23rd June 2024
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Book review: ‘Homage to Barcelona’ – by Colm Tóibín

This is the ideal book for anyone coming to live in Catalunya who wants to tune into the nature of the place, to familiarise themselves with major cultural trends and forces at work in this part of the world.

It covers many aspects of life in Barcelona between the early 1970s and the Olympic year of 1992, as well as several major towns and festivals around the area, along with historical sections on what has made Catalunya distinct, and other sections on significant artists of the 19th and 20th centuries, altogether composing a wonderful symphony with these many notes at play.

You will discover corners of Barcelona that have changed radically since ’92 and others that have remained much the same over centuries; long-ago and recent events that have shaped the local consciousness, general character, attitudes and expectations, as well as artists, politicians, activists and ordinary people of very diverse bents and backgrounds.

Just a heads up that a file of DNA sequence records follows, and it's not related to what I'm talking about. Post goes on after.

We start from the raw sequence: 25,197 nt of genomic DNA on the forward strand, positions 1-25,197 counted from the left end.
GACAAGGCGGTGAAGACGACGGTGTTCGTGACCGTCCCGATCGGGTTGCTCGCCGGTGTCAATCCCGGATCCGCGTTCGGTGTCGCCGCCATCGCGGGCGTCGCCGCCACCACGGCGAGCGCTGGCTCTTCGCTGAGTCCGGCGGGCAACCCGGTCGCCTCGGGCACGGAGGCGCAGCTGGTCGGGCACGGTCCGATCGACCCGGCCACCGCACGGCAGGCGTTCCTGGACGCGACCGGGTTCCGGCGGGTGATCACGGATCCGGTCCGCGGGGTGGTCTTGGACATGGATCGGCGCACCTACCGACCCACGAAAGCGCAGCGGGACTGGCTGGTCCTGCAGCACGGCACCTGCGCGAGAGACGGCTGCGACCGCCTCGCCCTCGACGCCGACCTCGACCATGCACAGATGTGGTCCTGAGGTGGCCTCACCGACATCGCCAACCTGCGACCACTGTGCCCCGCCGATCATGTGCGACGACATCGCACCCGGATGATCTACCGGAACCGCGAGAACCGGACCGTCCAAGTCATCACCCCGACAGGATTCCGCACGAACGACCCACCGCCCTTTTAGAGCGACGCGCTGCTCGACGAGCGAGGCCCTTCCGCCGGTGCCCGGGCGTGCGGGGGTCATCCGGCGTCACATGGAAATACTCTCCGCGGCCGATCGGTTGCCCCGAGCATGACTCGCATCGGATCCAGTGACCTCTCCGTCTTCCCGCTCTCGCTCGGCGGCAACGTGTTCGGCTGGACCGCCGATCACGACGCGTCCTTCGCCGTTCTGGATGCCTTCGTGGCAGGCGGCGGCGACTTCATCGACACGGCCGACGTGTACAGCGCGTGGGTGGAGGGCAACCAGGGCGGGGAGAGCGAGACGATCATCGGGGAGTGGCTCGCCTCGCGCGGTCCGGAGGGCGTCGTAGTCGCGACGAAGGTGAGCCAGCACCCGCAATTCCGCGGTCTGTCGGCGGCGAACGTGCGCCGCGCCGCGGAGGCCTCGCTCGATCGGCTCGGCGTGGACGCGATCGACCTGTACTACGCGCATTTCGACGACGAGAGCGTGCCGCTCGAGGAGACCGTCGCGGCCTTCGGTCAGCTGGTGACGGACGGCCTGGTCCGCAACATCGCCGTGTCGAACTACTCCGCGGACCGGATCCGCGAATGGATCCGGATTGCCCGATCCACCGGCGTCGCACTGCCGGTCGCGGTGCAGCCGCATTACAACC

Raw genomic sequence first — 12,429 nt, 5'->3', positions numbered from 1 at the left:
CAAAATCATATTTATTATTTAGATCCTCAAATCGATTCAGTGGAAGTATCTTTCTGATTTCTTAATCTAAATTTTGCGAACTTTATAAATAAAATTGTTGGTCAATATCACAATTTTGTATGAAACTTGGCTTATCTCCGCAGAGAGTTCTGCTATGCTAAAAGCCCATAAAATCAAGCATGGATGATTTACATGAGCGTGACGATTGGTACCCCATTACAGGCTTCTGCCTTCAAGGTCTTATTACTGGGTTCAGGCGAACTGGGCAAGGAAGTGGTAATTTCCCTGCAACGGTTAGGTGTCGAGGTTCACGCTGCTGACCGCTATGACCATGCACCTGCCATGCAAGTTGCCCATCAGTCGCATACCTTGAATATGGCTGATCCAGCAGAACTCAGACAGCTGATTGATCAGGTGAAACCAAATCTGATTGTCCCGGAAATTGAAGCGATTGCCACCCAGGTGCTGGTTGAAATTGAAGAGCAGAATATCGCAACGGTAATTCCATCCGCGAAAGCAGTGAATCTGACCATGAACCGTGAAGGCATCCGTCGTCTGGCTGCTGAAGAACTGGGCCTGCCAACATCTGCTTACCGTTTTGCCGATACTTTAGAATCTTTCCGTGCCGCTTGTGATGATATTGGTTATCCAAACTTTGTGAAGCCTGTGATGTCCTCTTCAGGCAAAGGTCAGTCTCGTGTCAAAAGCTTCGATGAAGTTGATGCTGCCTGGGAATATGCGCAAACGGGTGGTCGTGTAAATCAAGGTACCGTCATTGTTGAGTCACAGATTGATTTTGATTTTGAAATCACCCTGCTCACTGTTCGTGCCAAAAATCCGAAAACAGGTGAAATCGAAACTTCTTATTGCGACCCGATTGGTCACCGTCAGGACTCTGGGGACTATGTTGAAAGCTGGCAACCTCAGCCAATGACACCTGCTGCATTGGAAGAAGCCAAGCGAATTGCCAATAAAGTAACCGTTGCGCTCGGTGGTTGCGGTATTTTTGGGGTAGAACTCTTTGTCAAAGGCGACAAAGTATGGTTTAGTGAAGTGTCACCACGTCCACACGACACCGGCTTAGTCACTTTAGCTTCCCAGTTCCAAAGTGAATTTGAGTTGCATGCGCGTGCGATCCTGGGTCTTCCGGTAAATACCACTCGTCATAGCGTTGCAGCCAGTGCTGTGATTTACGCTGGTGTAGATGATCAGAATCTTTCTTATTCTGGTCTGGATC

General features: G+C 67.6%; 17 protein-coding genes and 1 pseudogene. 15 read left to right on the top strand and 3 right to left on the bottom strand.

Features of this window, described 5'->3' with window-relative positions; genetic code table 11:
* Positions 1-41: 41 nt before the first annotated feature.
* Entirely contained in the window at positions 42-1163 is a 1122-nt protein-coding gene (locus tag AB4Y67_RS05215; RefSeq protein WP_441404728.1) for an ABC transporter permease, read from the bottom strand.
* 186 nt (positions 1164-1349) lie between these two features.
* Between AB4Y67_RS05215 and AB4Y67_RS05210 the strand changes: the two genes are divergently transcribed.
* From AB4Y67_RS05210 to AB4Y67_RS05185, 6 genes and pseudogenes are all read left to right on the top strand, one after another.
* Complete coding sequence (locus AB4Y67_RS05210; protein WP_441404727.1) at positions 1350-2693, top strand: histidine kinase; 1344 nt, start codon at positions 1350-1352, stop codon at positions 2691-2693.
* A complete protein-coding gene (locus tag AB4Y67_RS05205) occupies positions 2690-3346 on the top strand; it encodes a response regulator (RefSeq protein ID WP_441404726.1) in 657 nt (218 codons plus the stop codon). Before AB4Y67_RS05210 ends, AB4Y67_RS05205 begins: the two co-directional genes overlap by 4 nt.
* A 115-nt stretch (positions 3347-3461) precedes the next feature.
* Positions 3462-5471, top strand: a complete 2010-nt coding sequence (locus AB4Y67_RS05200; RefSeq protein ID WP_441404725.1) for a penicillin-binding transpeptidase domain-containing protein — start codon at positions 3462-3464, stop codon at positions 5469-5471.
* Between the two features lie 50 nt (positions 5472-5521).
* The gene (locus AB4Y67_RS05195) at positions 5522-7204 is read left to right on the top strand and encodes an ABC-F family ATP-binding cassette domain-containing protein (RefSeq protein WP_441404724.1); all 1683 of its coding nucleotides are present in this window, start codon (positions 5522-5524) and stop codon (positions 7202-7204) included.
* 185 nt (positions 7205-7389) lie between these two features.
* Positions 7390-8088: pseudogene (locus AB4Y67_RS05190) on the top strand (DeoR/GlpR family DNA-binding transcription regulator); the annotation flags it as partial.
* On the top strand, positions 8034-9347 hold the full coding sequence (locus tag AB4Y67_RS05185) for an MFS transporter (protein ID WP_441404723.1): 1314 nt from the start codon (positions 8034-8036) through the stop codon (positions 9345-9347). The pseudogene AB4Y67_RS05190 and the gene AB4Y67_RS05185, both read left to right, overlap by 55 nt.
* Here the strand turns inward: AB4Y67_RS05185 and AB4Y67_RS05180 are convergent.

Colm Tóibín, a much-recognised writer of both fiction and non-, came to Barcelona from Dublin in his early twenties with little knowledge of where he had landed and nothing but his voracious curiosity, energy and talent to guide him.

He has since spent long stretches of time in the city and witnessed some of the most significant events and transformations. He arrived, as I did, at a time when the Catalan language was still banned from public use and was usually only heard among friends and family. Many people had to learn to write it once Franco died and books, newspapers and magazines were published again in the language.

Tóibín began learning and using the language early on and has obviously become very proficient, as well as highly knowledgeable about the main cultural icons. He was present at early demonstrations demanding autonomy, and at events where important changes were celebrated and singers of la Nova Cançó performed. He attended traditional festivals in Barcelona and other towns such as Verges and Berga where fire and noise are important elements, and you must have a great tolerance for both to get into the thick of things. He goes to the city of Girona and briefly to the Costa Brava and the Maresme, all so closely connected to Barcelona and frequent destinations for people who live here.

He not only takes you to the Picasso Museum and Miró Foundation in Barcelona and the Dalí Museum in Figueres, but also dedicates chapters to each artist, their connections to the city, artistic development, and distinct personal and political natures. He is irreverent and critical where called for, as in the case of Dalí certainly, and highly respectful of the careers and stances of the other two major artists.